Thanks to everybody for listening to the mic shoot-out I posted on Thursday between the Shure SM7B and SM58.
A lot of people joined in the discussion, and things got pretty interesting! There were several comments here on the blog. Also, I published a link to the post over at Harmony Central, which got a few responses.
However, the biggest discussion is happening over at Gearslutz. Somebody posted a link to the shoot-out there, and a lot of folks joined in the discussion. Be sure to check them out. Pretty interesting reading.
This episode of Ask Joe is a bit on the long side, but Chris asked some really good questions, and I think a lot of readers have the same sort of questions, so here we go!
First, great website. I’ve been dabbling in home recording for a few years now, and this is by far the most user-friendly and intuitive user-generated website I’ve seen. It’s a great service, and I really appreciate it.
As I indicated, I’ve been “dabbling” in home recording for a few years. I initially got into it to make hip hop beats (a phase I went through) and to record basic guitar/vocal demos. Here’s my current rig:
If you’ve been involved with audio for any length of time, there’s a good chance you’ve used a Shure SM58. It’s the workhorse of the live sound world, and it’s not a bad mic. But how does it sound in the studio?
Typically, when you think about recording vocals in a studio, you picture the singer in front of a nice large-diaphragm condenser microphone. Condenser mics are great, but is it ever appropriate to use a dynamic mic to record vocals?
A few days ago I wrote 3 Reasons to Stereo-Mic Acoustic Guitar. While stereo-miked acoustic guitar can sound amazing, sometimes it makes more sense to use a single microphone. With that in mind, I’ve come up with the following list. (Be sure to share your opinions in the comments section.)
3 Reasons NOT to Stereo-Mic Acoustic Guitar
1. The guitar is cheap (or just doesn’t sound all that great.)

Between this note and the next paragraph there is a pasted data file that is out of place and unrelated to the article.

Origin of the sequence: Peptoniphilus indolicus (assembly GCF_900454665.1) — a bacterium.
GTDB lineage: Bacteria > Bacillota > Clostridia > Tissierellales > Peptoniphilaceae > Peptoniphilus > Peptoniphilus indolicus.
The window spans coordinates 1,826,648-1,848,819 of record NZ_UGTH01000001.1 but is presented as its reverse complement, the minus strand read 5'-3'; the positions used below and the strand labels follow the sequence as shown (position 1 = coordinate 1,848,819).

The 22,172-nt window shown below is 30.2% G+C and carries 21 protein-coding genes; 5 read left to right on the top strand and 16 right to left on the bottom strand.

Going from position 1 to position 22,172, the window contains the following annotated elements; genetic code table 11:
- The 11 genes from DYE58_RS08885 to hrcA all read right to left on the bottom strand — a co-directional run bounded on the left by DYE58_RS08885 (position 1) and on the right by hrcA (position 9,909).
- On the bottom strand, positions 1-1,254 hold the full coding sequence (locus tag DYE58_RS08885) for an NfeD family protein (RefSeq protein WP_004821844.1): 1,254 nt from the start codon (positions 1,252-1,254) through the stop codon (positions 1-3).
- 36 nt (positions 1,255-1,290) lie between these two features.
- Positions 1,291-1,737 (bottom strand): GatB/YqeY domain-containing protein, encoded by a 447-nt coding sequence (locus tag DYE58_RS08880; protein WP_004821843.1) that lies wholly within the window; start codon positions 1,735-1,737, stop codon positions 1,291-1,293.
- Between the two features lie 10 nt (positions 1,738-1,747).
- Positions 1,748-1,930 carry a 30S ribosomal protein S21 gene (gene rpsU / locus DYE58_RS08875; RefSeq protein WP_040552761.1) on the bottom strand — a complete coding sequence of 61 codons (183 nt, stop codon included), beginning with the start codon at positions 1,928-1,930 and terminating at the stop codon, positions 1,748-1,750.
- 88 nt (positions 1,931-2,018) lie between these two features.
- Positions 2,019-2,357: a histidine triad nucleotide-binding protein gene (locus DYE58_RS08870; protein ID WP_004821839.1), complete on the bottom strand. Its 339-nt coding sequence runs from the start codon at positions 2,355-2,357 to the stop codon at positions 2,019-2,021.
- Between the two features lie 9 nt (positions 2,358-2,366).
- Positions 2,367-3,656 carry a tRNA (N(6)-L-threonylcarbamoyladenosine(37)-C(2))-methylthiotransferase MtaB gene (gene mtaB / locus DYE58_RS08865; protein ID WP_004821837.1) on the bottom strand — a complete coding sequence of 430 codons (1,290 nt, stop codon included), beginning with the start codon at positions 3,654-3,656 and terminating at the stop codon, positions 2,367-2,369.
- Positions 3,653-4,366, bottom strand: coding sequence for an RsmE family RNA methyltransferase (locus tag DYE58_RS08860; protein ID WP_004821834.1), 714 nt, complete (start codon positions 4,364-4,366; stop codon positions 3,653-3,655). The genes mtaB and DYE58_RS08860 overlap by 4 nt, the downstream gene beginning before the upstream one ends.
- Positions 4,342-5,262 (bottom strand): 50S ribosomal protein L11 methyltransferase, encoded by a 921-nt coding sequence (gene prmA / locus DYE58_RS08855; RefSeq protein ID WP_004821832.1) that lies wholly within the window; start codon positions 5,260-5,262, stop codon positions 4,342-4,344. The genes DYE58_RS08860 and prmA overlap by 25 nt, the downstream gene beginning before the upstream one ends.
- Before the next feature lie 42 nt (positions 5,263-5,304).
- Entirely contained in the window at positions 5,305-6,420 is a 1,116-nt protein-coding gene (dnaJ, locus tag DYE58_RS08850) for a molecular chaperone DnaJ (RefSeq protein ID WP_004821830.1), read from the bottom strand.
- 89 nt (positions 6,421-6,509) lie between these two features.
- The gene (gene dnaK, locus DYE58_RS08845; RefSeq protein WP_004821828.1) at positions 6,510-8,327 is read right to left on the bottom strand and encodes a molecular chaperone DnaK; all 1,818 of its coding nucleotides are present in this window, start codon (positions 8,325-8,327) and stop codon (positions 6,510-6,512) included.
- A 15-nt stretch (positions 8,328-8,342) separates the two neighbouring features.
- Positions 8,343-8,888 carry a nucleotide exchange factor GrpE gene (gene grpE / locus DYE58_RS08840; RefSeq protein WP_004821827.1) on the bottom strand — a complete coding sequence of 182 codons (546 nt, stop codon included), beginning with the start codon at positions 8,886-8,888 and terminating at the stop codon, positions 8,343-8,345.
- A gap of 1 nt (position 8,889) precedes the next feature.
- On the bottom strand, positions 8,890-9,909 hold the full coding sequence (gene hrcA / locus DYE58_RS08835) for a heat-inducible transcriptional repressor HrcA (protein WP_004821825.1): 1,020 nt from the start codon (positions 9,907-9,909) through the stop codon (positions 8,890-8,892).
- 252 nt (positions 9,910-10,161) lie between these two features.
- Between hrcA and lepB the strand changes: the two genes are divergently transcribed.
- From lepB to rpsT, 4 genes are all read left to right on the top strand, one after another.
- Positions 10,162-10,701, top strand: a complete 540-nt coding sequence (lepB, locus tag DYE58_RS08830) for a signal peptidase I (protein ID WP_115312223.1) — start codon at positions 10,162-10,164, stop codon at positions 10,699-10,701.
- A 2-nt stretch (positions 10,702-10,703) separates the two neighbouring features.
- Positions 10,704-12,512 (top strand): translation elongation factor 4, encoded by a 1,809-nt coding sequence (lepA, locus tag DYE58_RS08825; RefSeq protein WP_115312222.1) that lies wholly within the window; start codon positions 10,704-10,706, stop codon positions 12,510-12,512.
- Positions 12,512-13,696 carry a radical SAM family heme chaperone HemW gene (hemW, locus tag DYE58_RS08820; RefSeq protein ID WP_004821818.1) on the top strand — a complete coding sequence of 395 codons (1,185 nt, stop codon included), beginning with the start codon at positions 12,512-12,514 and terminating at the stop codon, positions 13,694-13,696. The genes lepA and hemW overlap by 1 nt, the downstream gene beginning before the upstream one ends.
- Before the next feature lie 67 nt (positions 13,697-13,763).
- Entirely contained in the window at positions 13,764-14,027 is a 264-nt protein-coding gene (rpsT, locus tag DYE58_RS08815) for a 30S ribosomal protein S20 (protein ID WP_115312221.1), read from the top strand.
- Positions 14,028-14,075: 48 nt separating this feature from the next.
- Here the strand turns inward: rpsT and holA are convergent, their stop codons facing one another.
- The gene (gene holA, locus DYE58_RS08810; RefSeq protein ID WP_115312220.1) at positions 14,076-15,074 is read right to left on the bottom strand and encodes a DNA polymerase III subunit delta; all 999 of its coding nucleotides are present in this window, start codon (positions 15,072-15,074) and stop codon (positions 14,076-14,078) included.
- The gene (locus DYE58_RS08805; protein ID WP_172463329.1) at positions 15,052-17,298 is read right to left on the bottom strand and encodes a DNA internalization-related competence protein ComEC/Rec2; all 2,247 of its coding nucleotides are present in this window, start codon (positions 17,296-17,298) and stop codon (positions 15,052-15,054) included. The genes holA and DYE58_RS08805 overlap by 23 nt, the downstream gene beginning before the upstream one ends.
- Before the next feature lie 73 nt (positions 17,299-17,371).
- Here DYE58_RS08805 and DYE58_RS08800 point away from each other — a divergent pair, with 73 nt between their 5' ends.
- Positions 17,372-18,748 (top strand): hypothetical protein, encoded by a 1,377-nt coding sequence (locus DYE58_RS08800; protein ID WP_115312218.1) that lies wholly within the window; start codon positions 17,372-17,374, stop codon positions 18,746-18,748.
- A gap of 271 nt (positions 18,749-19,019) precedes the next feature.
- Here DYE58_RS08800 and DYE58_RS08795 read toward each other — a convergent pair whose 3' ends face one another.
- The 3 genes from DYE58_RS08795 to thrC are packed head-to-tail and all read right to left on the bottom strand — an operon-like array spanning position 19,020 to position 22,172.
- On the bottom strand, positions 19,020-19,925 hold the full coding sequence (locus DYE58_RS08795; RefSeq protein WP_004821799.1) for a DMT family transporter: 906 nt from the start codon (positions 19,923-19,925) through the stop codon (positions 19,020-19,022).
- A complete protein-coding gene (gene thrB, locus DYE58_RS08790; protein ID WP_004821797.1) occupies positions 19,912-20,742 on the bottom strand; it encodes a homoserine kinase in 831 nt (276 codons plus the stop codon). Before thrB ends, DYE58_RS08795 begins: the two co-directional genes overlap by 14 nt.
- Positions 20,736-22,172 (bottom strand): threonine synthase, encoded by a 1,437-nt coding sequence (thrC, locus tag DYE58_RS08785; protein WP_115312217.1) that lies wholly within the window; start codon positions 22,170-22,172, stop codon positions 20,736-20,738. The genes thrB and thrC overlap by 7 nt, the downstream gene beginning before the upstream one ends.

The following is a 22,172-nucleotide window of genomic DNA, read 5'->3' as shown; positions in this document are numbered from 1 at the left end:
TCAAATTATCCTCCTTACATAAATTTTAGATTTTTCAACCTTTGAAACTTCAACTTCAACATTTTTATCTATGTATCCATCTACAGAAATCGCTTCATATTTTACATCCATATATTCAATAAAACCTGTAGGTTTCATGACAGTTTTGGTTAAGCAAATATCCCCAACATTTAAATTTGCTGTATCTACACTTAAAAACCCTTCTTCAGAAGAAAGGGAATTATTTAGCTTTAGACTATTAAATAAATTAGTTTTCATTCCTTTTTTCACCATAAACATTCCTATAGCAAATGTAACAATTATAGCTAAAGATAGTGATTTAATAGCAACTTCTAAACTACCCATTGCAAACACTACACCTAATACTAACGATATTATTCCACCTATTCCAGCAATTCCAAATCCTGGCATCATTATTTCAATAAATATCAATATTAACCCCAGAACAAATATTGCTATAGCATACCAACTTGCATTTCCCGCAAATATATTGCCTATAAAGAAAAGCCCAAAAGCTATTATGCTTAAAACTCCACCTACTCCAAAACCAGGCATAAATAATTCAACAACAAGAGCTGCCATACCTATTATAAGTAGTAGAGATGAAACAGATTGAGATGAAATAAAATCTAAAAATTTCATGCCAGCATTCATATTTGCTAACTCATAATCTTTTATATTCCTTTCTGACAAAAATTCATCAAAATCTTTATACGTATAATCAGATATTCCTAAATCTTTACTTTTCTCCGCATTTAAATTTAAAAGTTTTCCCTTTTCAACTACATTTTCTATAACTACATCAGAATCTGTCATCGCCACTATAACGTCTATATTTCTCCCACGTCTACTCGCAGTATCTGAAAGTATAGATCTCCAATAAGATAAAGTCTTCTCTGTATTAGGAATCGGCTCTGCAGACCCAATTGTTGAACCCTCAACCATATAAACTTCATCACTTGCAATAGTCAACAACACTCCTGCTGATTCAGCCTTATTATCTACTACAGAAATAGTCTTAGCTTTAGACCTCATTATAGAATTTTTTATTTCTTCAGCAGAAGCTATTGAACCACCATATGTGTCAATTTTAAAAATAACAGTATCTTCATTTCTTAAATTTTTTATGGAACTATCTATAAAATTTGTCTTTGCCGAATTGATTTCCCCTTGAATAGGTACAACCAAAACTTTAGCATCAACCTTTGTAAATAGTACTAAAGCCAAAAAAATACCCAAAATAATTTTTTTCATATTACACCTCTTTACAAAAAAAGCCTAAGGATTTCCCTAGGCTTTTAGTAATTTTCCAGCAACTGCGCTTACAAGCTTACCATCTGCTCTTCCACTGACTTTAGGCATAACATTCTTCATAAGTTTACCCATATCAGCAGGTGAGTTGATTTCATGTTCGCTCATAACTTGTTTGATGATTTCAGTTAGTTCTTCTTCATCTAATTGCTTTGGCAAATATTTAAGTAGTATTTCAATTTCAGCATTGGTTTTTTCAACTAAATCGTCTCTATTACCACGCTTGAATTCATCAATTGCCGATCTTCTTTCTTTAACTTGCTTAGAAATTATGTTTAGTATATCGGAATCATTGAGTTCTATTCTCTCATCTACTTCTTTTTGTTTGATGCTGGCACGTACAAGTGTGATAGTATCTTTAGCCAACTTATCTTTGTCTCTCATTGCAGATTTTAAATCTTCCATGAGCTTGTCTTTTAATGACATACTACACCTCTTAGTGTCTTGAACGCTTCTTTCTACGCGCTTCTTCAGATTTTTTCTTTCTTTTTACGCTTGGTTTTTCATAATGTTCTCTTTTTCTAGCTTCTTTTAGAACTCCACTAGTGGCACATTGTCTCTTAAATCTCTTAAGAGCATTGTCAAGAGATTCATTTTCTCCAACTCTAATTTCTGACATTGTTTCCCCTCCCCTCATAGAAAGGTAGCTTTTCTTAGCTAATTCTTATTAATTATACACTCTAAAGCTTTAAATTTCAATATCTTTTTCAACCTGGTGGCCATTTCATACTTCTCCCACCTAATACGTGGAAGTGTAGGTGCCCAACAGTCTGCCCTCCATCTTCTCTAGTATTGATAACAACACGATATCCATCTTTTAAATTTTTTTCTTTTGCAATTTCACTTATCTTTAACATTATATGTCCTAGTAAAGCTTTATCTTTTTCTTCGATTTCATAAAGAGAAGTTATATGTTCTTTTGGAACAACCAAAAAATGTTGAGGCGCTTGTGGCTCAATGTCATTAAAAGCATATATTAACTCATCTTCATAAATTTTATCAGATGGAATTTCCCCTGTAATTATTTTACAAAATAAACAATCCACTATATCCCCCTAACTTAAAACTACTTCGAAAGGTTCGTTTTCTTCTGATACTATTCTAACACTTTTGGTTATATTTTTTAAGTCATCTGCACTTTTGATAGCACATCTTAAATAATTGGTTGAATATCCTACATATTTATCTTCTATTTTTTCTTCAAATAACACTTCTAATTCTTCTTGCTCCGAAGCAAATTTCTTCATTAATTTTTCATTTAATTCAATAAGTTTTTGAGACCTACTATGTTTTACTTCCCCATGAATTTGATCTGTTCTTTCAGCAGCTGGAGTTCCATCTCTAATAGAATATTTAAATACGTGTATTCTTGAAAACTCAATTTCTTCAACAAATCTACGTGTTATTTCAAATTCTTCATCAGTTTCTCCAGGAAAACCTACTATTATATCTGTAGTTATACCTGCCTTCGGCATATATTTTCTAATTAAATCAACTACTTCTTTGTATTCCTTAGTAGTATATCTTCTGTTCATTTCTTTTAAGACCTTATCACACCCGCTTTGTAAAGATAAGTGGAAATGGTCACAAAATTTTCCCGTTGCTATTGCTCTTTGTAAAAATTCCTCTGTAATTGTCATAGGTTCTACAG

For several years I owned a fairly cheap Ibanez acoustic guitar. It didn’t sound awful, but it didn’t sound great. It was made out of a wood laminate and was lacking in the low end.
I tried recording that guitar with two mics, but it never gave me a much better sound.
If you think about it, it makes sense. One of the main reasons I proposed for stereo-miking acoustic guitar was the fact that it allows you to capture the entire instrument. However, if the entire instrument doesn’t sound all that great, capturing more of the instrument won’t help.
In case you’re wondering, I was still able to get a decent recording out of that Ibanez. I used the proximity effect to my advantage. I would place a large-diaphragm condenser a couple inches from the 12th fret. The recording ended up having much more low end than the guitar itself normally had. (You can read more about the proximity effect here.)
If you’re attempting to record a cheaper acoustic guitar, spend some time with a single microphone, find a “sweet spot,” and go from there.
If you’re a home studio owner, then you will inevitably be recording a lot of acoustic guitar. Whether you play yourself, or you’re working with a local singer-songwriter, it pays off to spend some time learning how to mic an acoustic guitar.
There are as many ways to mic an acoustic guitar as there are engineers in the world. For the purposes of this article, I want to show you why you should consider stereo-miking acoustic guitars (that is, using two microphones on the guitar instead of just one.)
Most home studio owners will throw a single mic on an acoustic guitar, point it at the 12th fret, and hit record. While there’s nothing wrong with this, I think a lot of people are missing out on some very cool guitar tones.
With that in mind, I’ve come up with 3 Reasons to Stereo-Mic Acoustic Guitar.
1. It adds width to your guitar-vocal demos (or solo acoustic guitar).